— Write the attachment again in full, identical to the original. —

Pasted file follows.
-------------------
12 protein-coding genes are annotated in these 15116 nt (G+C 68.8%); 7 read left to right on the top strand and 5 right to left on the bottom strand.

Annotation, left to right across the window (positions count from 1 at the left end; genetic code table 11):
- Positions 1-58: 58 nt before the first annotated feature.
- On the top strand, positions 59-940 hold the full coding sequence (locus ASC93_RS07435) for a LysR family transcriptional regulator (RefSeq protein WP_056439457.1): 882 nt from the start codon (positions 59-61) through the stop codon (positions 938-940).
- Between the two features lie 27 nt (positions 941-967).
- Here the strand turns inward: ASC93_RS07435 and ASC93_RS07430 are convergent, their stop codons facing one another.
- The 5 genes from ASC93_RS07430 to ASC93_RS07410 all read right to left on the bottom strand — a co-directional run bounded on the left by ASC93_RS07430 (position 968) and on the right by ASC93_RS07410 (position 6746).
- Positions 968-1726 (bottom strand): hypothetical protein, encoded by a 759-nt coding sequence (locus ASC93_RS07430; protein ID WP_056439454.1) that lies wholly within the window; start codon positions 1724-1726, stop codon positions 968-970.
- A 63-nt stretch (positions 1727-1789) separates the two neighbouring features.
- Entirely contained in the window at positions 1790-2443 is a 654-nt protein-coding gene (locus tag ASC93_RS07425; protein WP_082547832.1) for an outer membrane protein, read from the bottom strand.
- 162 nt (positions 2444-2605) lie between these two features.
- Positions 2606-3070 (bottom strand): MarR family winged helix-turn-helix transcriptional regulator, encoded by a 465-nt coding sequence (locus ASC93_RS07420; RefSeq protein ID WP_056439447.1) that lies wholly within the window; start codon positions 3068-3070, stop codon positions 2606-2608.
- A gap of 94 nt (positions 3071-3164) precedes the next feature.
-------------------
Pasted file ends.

12 protein-coding genes are annotated in these 15116 nt (G+C 68.8%); 7 read left to right on the top strand and 5 right to left on the bottom strand.

Annotation, left to right across the window (positions count from 1 at the left end; genetic code table 11):
- Positions 1-58: 58 nt before the first annotated feature.
- On the top strand, positions 59-940 hold the full coding sequence (locus ASC93_RS07435) for a LysR family transcriptional regulator (RefSeq protein WP_056439457.1): 882 nt from the start codon (positions 59-61) through the stop codon (positions 938-940).
- Between the two features lie 27 nt (positions 941-967).
- Here the strand turns inward: ASC93_RS07435 and ASC93_RS07430 are convergent, their stop codons facing one another.
- The 5 genes from ASC93_RS07430 to ASC93_RS07410 all read right to left on the bottom strand — a co-directional run bounded on the left by ASC93_RS07430 (position 968) and on the right by ASC93_RS07410 (position 6746).
- Positions 968-1726 (bottom strand): hypothetical protein, encoded by a 759-nt coding sequence (locus ASC93_RS07430; protein ID WP_056439454.1) that lies wholly within the window; start codon positions 1724-1726, stop codon positions 968-970.
- A 63-nt stretch (positions 1727-1789) separates the two neighbouring features.
- Entirely contained in the window at positions 1790-2443 is a 654-nt protein-coding gene (locus tag ASC93_RS07425; protein WP_082547832.1) for an outer membrane protein, read from the bottom strand.
- 162 nt (positions 2444-2605) lie between these two features.
- Positions 2606-3070 (bottom strand): MarR family winged helix-turn-helix transcriptional regulator, encoded by a 465-nt coding sequence (locus ASC93_RS07420; RefSeq protein ID WP_056439447.1) that lies wholly within the window; start codon positions 3068-3070, stop codon positions 2606-2608.
- A gap of 94 nt (positions 3071-3164) precedes the next feature.